[Operators] Spam Problem And Its Simple Solution

A a at creep.im
Fri Dec 2 20:05:36 UTC 2016


Hello.

Well, there is no working server-side solution forXMPP as of now, and 
today was a first day I used the "doomed to fail" client-side solution: 
a simple yet effective CAPTCHA-plugin for Gajim. Today was a first day 
for a long time I haven't received a single spam message. Even 
Conversations today haven't produced a single spam notification, since 
Gajim worked all day with a higher resource value and effectively 
filtered all messages.

Client-side filtering simply works.

Lots and lots of people are talking about the innovative counter-spam 
techhiques, greylisting and complex reputation systems for example, but 
I can't understand clearly how anything server-side can work without 
disrupting the openness of the XMPP. In XMPP world, you can register an 
account and start communicate with people, using just a client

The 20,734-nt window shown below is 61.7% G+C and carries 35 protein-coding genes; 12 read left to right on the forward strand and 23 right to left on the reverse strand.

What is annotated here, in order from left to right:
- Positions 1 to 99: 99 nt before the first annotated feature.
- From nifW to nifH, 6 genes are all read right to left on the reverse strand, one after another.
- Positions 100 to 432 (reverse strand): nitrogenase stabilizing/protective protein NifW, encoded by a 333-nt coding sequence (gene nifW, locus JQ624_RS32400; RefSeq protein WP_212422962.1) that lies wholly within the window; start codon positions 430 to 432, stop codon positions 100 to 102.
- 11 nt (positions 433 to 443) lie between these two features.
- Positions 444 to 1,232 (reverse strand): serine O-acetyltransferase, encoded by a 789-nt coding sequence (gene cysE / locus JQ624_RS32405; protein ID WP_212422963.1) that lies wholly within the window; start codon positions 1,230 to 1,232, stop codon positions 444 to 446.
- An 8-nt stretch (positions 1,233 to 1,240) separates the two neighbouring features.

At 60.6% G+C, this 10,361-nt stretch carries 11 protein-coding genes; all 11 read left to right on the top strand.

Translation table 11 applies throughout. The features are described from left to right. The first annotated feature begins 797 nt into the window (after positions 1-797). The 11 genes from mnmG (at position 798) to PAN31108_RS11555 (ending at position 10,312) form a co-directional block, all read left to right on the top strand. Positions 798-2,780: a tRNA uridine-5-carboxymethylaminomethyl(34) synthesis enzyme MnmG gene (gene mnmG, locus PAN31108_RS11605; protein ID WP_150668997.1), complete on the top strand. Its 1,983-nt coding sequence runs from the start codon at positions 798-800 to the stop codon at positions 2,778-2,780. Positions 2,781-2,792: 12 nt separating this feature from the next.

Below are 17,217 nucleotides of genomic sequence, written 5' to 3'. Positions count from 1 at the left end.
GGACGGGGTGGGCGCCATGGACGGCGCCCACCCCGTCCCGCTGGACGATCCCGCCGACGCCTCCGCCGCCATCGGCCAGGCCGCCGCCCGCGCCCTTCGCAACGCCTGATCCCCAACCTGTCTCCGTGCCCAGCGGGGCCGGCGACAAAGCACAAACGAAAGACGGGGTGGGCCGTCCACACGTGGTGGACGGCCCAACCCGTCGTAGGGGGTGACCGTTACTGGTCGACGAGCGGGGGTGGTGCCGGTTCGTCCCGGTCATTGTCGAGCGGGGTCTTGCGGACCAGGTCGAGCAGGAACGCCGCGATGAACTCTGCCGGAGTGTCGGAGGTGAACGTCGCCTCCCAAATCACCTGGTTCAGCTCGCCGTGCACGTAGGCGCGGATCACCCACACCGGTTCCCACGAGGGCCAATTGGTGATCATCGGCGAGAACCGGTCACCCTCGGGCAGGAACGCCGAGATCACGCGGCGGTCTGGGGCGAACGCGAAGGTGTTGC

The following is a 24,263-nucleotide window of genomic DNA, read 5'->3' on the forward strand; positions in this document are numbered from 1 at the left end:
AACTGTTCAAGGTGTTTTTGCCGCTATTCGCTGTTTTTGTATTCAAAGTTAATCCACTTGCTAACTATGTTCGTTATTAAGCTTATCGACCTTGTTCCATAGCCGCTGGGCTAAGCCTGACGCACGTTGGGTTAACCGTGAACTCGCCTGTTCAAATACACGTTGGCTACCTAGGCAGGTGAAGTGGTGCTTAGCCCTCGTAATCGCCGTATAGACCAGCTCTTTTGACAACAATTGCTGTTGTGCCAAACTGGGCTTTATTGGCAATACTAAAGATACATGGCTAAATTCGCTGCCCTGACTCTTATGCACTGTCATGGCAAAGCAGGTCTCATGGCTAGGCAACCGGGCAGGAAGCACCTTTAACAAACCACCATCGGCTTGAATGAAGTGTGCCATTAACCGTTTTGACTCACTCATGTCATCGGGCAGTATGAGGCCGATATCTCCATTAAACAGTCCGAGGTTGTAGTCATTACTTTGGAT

application. You can even route traffic through Tor, if anonymity 
matters. The account can be set up in a matter of minutes, and if you 
know exactly how it is done, you can do it in less than one minute.

Spammers also did like this simplicity. The registration captcha is 
easy, and the process of creating accounts can be automated. If it is 
required, spammers can create a separate unique account for sending just 
a single spam message for a distinct user. Technically this is very much 
doable, and doesn't require any serious expertise.

And if there will be systems deployed on XMPP servers, which will 
analyze account reputation or any other user patterns, what can they do 
for newly created accounts without any prior activity and history? For 
such accounts, spammers' or regular users', there will be absolutely no 
information available. How anything can be determined about those 
without reading the messages? Should we treat them as spammers by default?

On 12/02/2016 01:04 PM, Tomasz Sterna wrote:
> Any solution that puts the burden of fighting SMAP on the users and
> keeps the SPAM sending cost at zero is doomed to fail.



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